• As one example, we gave the Cleo Parker Robinson Dance a three-year 400% increase in their annual GOS funding to support institutional stability and change. At the conclusion of this dramatic temporary increase, their general operating support was set at $50,000 compared to $20,000 before increase, representing an increase of 150%.

Many of these more recent actions are part of a five-year $2.5 million multi-part strategy approved by the Board to center more equitable support of BIPOC groups and those serving other historically marginalized people.

Livingston Fellowship:

Over the past five years, we have made changes to the Livingston Fellowship Program selection process to increase equity.

2015

  • Addressed structural racism at Livingston Fellow retreat, facilitated by an outside consultant and trainers.

2016

  • Added many more BIPOC individuals to the list of nominators, including city council-people, heads of culturally-specific chambers of commerce, etc.
  • Rotated the selection panel to add both more diversity and different perspectives.
  • Changed the process barring panelists from also being nominators.

2017

  • Began allowing eligibility for leaders of small organizations, who are disproportionally BIPOC. Historically we would not consider leaders of small (1-3 paid staff) organizations, based on the assumption that their participation in the program would be burdensome to the organization, or that the Fellow would be unable to execute their fellowship activities. It was decided this restriction was paternalistic and prevented us from considering some outstanding leaders of color.

2018

  • Added questions around how Fellows embrace equity to the application form and to the interview process.
  • Added a senior Livingston Fellow who is BIPOC to the interview and final selection process.
  • Brought in Rev. Starsky Wilson, President of the Deaconess Foundation, to talk to the Fellows and other community leaders about equity issues. Wilson co-chaired the Ferguson Commission.

2019

  • Eliminated nominators as “gatekeepers” and allowed self-nomination or nomination of anybody by anybody.
  • Brought in Grant Oliphant, President of the Heinz Endowments, to talk to the Fellows and other community leaders about equity issues. Oliphant has led significant racial equity work at Heinz and been an outspoken speaker and writer on the subject in the philanthropic sector.

2020

  • Eliminated the in-person review of Fellowship plans by the entire BSF staff from the process, in recognition that this perpetuated a feeling of White supremacy.
  • Increased Fellowship award from $25,000 to $35,000, in response to the fact that Fellows who were BIPOC had less access to other professional development resources.
  • Added a sliding scale organizational grant of up to $10,000 to support organizational costs for fellows leading small orgs (disproportionally BIPOC). This was done to recognize that when a leader of a small organization participates in the Fellowship for professional development activities, their absence from the office can add real costs to the organization. Note: In July 2020, the Board eliminated the sliding scale and going forward approved $10,000 organizational support grants to each new Fellow.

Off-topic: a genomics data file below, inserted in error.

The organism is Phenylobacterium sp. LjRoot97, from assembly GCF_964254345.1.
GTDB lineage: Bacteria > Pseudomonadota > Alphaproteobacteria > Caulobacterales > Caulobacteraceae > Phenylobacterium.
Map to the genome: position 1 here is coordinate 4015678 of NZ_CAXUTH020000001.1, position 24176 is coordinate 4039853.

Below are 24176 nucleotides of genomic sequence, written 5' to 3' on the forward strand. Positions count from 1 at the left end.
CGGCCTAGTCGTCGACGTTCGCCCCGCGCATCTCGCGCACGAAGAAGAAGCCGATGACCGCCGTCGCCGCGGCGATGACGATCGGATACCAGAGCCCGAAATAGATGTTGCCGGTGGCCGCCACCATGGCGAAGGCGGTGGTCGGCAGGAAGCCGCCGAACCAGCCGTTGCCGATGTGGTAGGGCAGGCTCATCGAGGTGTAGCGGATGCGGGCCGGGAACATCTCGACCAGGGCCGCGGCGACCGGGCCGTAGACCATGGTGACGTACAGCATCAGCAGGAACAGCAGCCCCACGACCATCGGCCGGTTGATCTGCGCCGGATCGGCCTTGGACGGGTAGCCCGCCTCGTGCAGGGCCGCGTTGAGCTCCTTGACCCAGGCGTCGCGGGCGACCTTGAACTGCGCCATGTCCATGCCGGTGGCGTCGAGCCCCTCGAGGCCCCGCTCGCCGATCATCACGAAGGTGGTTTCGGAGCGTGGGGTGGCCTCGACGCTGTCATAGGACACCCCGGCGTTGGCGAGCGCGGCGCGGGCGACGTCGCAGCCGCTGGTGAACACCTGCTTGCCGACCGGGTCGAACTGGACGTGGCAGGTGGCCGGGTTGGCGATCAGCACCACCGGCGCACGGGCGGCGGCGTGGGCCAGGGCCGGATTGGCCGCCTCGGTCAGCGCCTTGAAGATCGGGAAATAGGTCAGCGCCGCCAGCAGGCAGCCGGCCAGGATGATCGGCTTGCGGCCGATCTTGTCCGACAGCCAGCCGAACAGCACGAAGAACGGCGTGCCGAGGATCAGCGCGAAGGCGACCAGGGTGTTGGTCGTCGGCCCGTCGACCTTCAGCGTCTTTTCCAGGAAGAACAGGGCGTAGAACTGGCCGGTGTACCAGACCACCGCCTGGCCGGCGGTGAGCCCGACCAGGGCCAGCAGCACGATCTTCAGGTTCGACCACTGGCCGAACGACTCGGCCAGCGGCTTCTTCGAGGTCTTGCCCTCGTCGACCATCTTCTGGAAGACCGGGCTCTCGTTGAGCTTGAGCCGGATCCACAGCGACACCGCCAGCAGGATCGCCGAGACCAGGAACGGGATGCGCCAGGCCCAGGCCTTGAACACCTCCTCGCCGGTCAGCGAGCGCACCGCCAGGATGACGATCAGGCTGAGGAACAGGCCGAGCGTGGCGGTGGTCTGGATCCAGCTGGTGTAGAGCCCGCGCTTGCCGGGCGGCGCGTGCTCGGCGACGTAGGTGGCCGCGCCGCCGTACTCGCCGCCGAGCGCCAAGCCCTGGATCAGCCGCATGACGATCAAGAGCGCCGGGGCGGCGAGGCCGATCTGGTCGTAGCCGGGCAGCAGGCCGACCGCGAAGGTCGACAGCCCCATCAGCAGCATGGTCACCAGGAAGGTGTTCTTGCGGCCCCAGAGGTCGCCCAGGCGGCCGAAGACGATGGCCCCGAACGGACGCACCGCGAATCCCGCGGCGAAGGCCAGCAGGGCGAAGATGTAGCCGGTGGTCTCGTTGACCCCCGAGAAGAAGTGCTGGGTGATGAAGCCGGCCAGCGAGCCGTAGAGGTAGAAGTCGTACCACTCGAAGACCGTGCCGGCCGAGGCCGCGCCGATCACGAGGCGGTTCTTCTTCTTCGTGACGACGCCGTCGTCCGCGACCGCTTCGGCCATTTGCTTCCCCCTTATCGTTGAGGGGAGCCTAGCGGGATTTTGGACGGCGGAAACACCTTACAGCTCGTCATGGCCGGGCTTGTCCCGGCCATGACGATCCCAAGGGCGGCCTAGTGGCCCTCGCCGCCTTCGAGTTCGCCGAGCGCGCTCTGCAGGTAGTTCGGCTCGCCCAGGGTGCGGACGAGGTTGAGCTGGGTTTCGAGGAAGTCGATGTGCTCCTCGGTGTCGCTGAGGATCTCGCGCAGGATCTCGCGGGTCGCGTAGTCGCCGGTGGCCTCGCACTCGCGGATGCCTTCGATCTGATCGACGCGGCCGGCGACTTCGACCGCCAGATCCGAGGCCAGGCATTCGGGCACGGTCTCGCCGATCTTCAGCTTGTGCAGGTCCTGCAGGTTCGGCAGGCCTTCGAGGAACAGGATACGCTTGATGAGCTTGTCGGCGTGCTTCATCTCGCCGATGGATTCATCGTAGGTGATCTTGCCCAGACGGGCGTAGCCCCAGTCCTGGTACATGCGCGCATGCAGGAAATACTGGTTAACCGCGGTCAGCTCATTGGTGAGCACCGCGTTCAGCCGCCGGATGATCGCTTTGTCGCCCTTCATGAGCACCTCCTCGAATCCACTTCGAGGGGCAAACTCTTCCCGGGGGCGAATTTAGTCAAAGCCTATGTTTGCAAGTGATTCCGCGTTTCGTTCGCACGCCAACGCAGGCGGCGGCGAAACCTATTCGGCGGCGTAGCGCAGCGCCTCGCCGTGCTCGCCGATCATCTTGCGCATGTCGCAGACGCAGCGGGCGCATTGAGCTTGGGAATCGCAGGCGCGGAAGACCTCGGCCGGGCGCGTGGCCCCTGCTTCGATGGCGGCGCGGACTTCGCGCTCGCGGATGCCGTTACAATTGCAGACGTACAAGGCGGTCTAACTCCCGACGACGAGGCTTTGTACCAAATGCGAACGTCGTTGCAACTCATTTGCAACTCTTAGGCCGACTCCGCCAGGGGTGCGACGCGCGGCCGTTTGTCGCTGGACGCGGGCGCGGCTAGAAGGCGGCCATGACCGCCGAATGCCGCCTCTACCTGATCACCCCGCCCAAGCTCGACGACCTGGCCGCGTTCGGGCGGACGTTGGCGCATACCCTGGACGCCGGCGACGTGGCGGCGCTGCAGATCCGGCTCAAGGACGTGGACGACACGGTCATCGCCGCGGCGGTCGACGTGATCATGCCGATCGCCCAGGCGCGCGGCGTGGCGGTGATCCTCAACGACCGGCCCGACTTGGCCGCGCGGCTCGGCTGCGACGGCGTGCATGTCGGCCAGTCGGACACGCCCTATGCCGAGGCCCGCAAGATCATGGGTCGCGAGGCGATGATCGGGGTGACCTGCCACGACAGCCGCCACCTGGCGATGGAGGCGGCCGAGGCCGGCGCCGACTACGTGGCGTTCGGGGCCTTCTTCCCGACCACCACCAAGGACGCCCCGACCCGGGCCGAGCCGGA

• Added an allowance for Fellows to use some fellowship funds to cover child-care costs when needing to participate in Fellowship activities.
  • It has been brought to our attention that some our Fellows of color feel that the Fellowship program is not fully welcoming for people of color and reflects White supremacy culture. We pledge to gather input from all Fellows to learn how we can be better and will make further modifications, as necessary.

As a result of these changes in the nomination and selection process: From 2005-2013 20% of Fellows on average were BIPOC, including three years with none. From 2014 to 2020, 50% of the Fellows have been BIPOC, with each class having diverse representation.

Organizational Efforts:

2018

  • We began prioritizing BIPOC-owned businesses in our vendor relationships, such as catering and photographers. (For both the 2018 Americans for the Arts conference and 2019 Grantmakers in the Arts conference we successfully advocated for Comal – a food incubator that serves immigrant women chefs preparing the food of their cultures – being retained for catering services.)

2020

  • Adopted a Mission Aligned Investment Policy to allow for up to 8% of our corpus be directed at investments aligned with advancing our programmatic mission, including our equity values, and established an Impact Investing Working Group of the Board to continue the work of aligning the remainder of the Foundation’s investment portfolio to be consistent with our values.
  • Recognized that our offices projected an image of traditional White privileged culture; had limited space for community convenings; virtually no art by local artists and was also relatively impractical as a working space. We initiated a move to a new location in the Santa Fe/Lincoln Park neighborhood that is both historically Latinx and an arts district. The new offices are much more accessible and welcoming; offers community convening space and features art by local artists, including Ramon Bonilla, Carlos Frésquez and Thomas “Detour” Evans.
  • Created RFP for comprehensive staff and board training as well as a review of institutional systems through a racial equity lens. This work will begin late Summer 2020.
  • With the departure of a staff-person and our culture of Whiteness, we are reorganizing responsibilities and will create a senior position to manage the Fellowship Program, as well as advance the work of arts & culture in Denver through the lens of social justice.